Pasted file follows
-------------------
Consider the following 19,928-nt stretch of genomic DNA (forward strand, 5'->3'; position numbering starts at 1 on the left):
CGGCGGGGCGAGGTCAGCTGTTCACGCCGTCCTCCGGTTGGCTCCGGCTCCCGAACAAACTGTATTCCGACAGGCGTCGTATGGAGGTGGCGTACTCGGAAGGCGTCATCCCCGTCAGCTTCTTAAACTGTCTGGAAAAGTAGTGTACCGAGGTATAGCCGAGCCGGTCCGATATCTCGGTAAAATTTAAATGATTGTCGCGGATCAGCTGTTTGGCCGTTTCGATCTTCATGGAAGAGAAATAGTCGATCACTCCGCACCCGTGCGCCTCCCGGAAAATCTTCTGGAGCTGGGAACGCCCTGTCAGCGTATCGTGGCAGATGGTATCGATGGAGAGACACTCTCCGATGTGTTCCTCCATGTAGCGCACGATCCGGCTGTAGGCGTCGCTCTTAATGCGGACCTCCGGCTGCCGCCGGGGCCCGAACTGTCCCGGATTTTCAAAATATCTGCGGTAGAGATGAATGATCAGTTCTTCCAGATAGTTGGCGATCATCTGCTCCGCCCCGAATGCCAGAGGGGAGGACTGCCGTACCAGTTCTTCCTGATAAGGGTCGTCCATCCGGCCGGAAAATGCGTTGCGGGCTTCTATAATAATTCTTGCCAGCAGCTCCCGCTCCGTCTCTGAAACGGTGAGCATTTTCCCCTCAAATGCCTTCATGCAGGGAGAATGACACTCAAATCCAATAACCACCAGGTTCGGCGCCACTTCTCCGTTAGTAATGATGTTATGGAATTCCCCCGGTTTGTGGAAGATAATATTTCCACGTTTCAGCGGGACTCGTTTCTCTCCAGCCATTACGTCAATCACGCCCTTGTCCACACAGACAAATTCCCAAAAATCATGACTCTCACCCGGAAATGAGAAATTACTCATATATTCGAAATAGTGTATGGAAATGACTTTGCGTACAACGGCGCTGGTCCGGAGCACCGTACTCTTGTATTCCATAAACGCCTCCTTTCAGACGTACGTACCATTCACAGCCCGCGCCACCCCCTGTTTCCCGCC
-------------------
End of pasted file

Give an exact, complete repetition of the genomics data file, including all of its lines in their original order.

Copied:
Consider the following 19,928-nt stretch of genomic DNA (forward strand, 5'->3'; position numbering starts at 1 on the left):
CGGCGGGGCGAGGTCAGCTGTTCACGCCGTCCTCCGGTTGGCTCCGGCTCCCGAACAAACTGTATTCCGACAGGCGTCGTATGGAGGTGGCGTACTCGGAAGGCGTCATCCCCGTCAGCTTCTTAAACTGTCTGGAAAAGTAGTGTACCGAGGTATAGCCGAGCCGGTCCGATATCTCGGTAAAATTTAAATGATTGTCGCGGATCAGCTGTTTGGCCGTTTCGATCTTCATGGAAGAGAAATAGTCGATCACTCCGCACCCGTGCGCCTCCCGGAAAATCTTCTGGAGCTGGGAACGCCCTGTCAGCGTATCGTGGCAGATGGTATCGATGGAGAGACACTCTCCGATGTGTTCCTCCATGTAGCGCACGATCCGGCTGTAGGCGTCGCTCTTAATGCGGACCTCCGGCTGCCGCCGGGGCCCGAACTGTCCCGGATTTTCAAAATATCTGCGGTAGAGATGAATGATCAGTTCTTCCAGATAGTTGGCGATCATCTGCTCCGCCCCGAATGCCAGAGGGGAGGACTGCCGTACCAGTTCTTCCTGATAAGGGTCGTCCATCCGGCCGGAAAATGCGTTGCGGGCTTCTATAATAATTCTTGCCAGCAGCTCCCGCTCCGTCTCTGAAACGGTGAGCATTTTCCCCTCAAATGCCTTCATGCAGGGAGAATGACACTCAAATCCAATAACCACCAGGTTCGGCGCCACTTCTCCGTTAGTAATGATGTTATGGAATTCCCCCGGTTTGTGGAAGATAATATTTCCACGTTTCAGCGGGACTCGTTTCTCTCCAGCCATTACGTCAATCACGCCCTTGTCCACACAGACAAATTCCCAAAAATCATGACTCTCACCCGGAAATGAGAAATTACTCATATATTCGAAATAGTGTATGGAAATGACTTTGCGTACAACGGCGCTGGTCCGGAGCACCGTACTCTTGTATTCCATAAACGCCTCCTTTCAGACGTACGTACCATTCACAGCCCGCGCCACCCCCTGTTTCCCGCC